But at least with a home you have something that has intrinsic value because it’s a necessary commodity.  People have to live someplace.  I recently read an article about the big bubble and collapse of the comic book market.  A few years ago when the economy was booming along, collectors were snatching up rare old copies of comic books thinking they were making wise investments because the price of these items kept skyrocketing due to the high demand.  But then the economy went south and money got tight, and guess what?  You know, when you lose your job and can’t afford groceries, suddenly the last thing you need is a bunch of stupid old comic books.  The market for them evaporated.  Collections supposedly worth hundreds of thousands of dollars were revalued at small fractions of what their owners paid for them.  Same comic books; but now nobody wants them.

 

Now, I’m certainly no economist; but I’ve come up with this general rule:  the worth of an item at any given moment is what you or someone else is willing to pay for it.  And I like this way of determining what something is worth because it takes into consideration intangibles like sentimental value and immediate need.  For instance, family heirlooms that have been handed down for generations, or a diary, or a wedding ring, or a drawing or craft made by your child, these things can be worth far more to you than their actual monetary value to anyone else.  That is, if for some reason you lost ownership of one such item and later found it for sale, you’d be willing to pay more than anyone else to have it back.  Likewise, suppose you’re in the desert without any water and someone comes along who’s got some.  You’d be willing to pay a lot more for it than you would at any normal time. So I what I’m saying is that the worth of an item can be highly subjective and dependent on the situation. 

 

But maybe by now you’re wondering where I’m going with all this.  I won’t leave you guessing.  In light of all that has been said, let me ask this question:  What’s your Christian faith worth to you?  How much do you value your trust in Jesus and the forgiveness, life, and salvation you have in him?  In today’s Gospel, Jesus likens the kingdom of heaven to a treasure hidden in a field, which a man discovers and then goes and sells all that he has in order to possess.  And again, he compares it to an especially fine pearl which a merchant sells all that he has so that he can claim it as his own.  Picking up this general theme, we just sang in the hymn “Your kingdom, O God, is my glorious treasure, my pearl of incomparable worth.  Its value exceeds every standard of measure, surpassing the wealth of the earth.”  In another popular hymn we sing, “Jesus priceless treasure, fount of purest pleasure, truest friend to me”.  These are fine sentiments indeed.  They express what the truth is:  that nothing is more valuable in all the universe than the faith and trust you have in Christ.  Your eternal destiny – whether you are one of the righteous who are gathered and kept by the Lord or one of the evil who are tossed away into the fire – depends on your faith in Christ alone.  But I wonder:  can you say that these fine sentiments are actually true of you?  Always?  Do you really put that much worth on your life in Christ?   And more to the point, does the way you live your life reflect the value you place on your Christian faith?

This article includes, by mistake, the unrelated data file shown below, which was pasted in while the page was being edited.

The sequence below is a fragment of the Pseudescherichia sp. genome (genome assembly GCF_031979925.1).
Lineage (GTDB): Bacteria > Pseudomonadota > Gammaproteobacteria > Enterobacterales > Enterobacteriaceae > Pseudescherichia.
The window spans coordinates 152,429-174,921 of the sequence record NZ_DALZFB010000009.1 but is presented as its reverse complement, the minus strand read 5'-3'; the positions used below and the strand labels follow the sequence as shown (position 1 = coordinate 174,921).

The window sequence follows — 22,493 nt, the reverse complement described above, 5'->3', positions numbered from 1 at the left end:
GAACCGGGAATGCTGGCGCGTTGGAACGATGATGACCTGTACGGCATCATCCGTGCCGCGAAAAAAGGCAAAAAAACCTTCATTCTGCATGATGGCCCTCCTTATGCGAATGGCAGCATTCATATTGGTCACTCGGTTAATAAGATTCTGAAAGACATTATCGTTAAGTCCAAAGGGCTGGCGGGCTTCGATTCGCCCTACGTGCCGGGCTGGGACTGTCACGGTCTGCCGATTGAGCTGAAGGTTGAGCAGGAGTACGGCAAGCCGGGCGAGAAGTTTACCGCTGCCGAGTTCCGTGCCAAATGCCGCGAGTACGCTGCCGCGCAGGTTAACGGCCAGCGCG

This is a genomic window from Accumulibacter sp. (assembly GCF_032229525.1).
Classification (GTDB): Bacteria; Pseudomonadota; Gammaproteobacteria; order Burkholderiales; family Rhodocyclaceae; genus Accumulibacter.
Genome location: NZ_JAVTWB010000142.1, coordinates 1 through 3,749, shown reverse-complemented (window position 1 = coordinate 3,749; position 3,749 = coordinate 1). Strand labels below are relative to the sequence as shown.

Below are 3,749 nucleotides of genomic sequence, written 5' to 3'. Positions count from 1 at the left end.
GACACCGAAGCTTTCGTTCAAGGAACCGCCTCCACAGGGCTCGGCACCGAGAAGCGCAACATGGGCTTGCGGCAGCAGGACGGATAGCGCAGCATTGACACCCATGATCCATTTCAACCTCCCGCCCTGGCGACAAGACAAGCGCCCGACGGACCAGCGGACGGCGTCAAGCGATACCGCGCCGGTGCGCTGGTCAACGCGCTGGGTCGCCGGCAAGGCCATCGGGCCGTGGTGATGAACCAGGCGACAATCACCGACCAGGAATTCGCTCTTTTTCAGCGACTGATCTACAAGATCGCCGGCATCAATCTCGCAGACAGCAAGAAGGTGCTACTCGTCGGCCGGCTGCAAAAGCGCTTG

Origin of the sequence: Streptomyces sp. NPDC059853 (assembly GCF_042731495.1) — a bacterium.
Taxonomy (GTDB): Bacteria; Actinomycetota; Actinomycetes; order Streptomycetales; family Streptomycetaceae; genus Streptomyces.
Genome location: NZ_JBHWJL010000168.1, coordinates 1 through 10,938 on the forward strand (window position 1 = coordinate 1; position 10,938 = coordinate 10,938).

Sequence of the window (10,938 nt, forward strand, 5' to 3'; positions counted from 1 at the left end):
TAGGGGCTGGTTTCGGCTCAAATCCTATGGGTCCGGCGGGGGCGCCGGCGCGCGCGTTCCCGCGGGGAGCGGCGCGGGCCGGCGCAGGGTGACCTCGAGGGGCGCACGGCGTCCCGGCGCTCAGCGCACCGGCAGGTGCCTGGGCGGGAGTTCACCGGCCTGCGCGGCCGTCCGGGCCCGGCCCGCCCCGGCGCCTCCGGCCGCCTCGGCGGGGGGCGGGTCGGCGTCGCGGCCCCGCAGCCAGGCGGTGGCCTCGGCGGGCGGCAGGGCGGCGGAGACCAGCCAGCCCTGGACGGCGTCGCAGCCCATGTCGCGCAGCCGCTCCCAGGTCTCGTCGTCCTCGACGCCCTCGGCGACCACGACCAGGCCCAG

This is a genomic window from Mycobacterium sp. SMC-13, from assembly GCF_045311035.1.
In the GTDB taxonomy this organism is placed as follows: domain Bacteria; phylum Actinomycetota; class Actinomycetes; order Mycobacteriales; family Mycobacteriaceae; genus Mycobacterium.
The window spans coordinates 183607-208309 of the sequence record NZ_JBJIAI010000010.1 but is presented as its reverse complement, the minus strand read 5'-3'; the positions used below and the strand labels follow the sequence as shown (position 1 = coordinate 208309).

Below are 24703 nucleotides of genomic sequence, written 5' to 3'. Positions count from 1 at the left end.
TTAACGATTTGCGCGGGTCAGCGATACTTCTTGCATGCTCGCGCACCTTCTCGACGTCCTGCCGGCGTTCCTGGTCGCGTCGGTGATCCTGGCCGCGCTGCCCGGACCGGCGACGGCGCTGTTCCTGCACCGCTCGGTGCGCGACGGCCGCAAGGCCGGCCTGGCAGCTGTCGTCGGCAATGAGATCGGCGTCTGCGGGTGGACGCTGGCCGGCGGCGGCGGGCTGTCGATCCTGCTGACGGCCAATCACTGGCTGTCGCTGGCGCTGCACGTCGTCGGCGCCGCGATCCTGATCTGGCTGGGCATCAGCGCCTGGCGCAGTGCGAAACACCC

These are not idle questions.  And I tremble thinking that we sit here all superficially pious, mouthing the words of hymns such as these without the conscious thought that we’re lying to the Lord, to ourselves, and to each other as we sing.  And to illustrate what I mean, suppose you did value your faith in Christ and your life in God’s Kingdom, the Church, as much as they’re really worth, according to their priceless value.  What would that look like?